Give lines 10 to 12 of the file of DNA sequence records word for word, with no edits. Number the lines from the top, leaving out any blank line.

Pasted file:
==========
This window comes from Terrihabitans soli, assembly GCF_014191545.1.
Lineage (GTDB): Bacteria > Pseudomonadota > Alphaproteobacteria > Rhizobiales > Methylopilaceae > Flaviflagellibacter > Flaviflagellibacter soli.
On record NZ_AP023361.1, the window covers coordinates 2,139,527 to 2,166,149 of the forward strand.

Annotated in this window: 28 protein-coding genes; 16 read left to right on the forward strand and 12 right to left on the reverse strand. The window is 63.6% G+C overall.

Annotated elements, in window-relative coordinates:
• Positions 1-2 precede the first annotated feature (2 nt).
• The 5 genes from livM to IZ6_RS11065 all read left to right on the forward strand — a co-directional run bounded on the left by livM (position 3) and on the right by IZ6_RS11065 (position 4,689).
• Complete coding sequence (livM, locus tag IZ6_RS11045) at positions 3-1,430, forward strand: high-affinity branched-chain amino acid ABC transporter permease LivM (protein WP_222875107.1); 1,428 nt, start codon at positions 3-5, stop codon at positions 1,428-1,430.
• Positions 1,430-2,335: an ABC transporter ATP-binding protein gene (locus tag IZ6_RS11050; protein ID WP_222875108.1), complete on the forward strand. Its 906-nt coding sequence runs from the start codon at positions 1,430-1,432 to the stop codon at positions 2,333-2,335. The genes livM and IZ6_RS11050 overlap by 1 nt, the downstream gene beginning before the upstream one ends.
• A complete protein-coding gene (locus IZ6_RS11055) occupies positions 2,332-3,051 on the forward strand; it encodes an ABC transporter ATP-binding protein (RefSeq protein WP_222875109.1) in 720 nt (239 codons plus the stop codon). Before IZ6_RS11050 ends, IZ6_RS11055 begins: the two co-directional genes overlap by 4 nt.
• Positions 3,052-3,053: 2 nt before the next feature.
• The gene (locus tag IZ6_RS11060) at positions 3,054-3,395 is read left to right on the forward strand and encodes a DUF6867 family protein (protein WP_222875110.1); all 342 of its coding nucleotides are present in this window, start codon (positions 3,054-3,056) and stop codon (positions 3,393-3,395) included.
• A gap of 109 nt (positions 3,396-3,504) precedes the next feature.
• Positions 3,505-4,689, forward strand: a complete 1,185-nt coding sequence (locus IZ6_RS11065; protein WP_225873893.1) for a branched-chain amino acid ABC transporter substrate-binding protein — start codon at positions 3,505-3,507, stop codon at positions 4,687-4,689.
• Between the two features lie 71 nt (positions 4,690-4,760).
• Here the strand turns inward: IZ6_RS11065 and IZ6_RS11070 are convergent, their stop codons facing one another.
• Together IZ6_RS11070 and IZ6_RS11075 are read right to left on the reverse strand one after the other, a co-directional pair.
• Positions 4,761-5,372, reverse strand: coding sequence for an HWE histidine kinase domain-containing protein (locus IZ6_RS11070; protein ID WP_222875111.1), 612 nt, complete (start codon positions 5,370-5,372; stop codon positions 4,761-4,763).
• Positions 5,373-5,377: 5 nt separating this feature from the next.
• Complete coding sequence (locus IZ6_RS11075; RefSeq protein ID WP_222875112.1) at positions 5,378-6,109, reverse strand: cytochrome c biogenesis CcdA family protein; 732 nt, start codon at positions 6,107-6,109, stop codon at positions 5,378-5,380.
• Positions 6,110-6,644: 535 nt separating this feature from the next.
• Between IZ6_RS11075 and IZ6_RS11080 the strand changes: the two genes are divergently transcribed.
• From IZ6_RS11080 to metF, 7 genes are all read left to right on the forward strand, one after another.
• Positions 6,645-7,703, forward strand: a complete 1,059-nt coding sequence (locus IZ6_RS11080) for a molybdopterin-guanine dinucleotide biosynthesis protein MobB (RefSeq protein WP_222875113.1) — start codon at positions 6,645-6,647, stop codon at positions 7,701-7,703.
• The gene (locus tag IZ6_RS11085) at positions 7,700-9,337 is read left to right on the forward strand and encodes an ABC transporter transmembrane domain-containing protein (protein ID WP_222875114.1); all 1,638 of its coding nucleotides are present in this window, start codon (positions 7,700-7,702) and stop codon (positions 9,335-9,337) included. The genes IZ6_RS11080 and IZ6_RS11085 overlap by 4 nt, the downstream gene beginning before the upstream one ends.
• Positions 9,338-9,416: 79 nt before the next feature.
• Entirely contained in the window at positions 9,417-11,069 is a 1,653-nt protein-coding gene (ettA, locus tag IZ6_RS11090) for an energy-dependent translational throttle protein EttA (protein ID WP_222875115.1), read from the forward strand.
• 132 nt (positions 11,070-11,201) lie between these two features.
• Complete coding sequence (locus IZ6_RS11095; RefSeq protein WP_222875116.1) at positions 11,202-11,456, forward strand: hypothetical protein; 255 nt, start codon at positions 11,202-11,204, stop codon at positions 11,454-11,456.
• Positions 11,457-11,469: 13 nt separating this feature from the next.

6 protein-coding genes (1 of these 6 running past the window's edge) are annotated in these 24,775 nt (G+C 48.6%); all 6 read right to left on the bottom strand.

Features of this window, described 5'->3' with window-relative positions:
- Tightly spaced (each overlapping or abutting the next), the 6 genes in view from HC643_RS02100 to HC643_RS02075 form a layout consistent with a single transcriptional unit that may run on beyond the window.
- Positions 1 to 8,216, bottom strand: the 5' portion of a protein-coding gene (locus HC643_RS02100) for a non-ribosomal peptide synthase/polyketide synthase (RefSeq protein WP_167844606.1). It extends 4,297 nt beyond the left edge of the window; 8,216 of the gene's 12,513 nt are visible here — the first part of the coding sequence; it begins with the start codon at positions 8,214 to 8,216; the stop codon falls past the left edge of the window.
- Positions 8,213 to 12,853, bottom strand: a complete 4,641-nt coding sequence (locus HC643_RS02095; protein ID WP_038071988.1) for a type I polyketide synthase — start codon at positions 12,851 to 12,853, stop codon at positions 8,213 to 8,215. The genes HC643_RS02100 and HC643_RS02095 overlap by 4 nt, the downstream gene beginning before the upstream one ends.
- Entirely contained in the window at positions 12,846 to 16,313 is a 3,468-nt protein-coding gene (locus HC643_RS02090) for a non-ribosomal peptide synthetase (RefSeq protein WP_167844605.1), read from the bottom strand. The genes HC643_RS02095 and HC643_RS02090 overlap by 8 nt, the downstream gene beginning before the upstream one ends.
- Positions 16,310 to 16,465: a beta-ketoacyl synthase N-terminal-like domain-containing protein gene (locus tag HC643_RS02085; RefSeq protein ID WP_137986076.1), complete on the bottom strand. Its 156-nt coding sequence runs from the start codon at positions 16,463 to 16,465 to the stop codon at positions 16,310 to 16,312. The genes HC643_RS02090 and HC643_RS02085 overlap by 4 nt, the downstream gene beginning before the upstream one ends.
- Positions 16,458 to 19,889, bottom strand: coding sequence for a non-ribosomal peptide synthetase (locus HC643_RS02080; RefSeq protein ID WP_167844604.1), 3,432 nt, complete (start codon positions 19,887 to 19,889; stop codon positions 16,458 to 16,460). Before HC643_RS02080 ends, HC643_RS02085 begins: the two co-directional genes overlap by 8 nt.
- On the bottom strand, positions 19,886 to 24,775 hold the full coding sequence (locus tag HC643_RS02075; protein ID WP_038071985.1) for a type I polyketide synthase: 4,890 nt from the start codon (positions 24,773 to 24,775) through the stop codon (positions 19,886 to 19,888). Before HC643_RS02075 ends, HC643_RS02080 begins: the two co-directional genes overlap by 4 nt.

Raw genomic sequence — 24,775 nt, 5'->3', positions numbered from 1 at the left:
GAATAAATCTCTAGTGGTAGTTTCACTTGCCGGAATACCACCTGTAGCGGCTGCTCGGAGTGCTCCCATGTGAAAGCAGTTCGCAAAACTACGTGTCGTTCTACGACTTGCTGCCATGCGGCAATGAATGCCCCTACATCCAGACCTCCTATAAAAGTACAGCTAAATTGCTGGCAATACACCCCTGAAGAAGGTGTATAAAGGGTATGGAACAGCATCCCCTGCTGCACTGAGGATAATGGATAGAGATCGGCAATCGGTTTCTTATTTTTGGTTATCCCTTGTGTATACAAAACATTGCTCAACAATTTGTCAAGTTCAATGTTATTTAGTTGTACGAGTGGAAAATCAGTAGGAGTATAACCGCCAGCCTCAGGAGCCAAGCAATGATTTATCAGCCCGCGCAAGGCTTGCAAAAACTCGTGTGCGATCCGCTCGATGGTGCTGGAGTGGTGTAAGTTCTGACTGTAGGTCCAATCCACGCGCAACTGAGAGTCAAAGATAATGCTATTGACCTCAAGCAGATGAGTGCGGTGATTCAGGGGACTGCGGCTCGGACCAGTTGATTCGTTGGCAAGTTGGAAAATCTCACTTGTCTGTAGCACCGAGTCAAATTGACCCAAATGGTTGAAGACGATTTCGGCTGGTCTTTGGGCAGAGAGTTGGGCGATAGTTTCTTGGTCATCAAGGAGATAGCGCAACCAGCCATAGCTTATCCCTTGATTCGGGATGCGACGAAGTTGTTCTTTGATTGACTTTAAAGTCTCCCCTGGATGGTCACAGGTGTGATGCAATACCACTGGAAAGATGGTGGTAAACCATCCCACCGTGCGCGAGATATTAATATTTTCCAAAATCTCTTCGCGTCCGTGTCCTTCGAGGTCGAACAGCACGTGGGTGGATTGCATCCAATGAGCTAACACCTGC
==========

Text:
• A complete protein-coding gene (locus IZ6_RS11055) occupies positions 2,332-3,051 on the forward strand; it encodes an ABC transporter ATP-binding protein (RefSeq protein WP_222875109.1) in 720 nt (239 codons plus the stop codon). Before IZ6_RS11050 ends, IZ6_RS11055 begins: the two co-directional genes overlap by 4 nt.
• Positions 3,052-3,053: 2 nt before the next feature.
• The gene (locus tag IZ6_RS11060) at positions 3,054-3,395 is read left to right on the forward strand and encodes a DUF6867 family protein (protein WP_222875110.1); all 342 of its coding nucleotides are present in this window, start codon (positions 3,054-3,056) and stop codon (positions 3,393-3,395) included.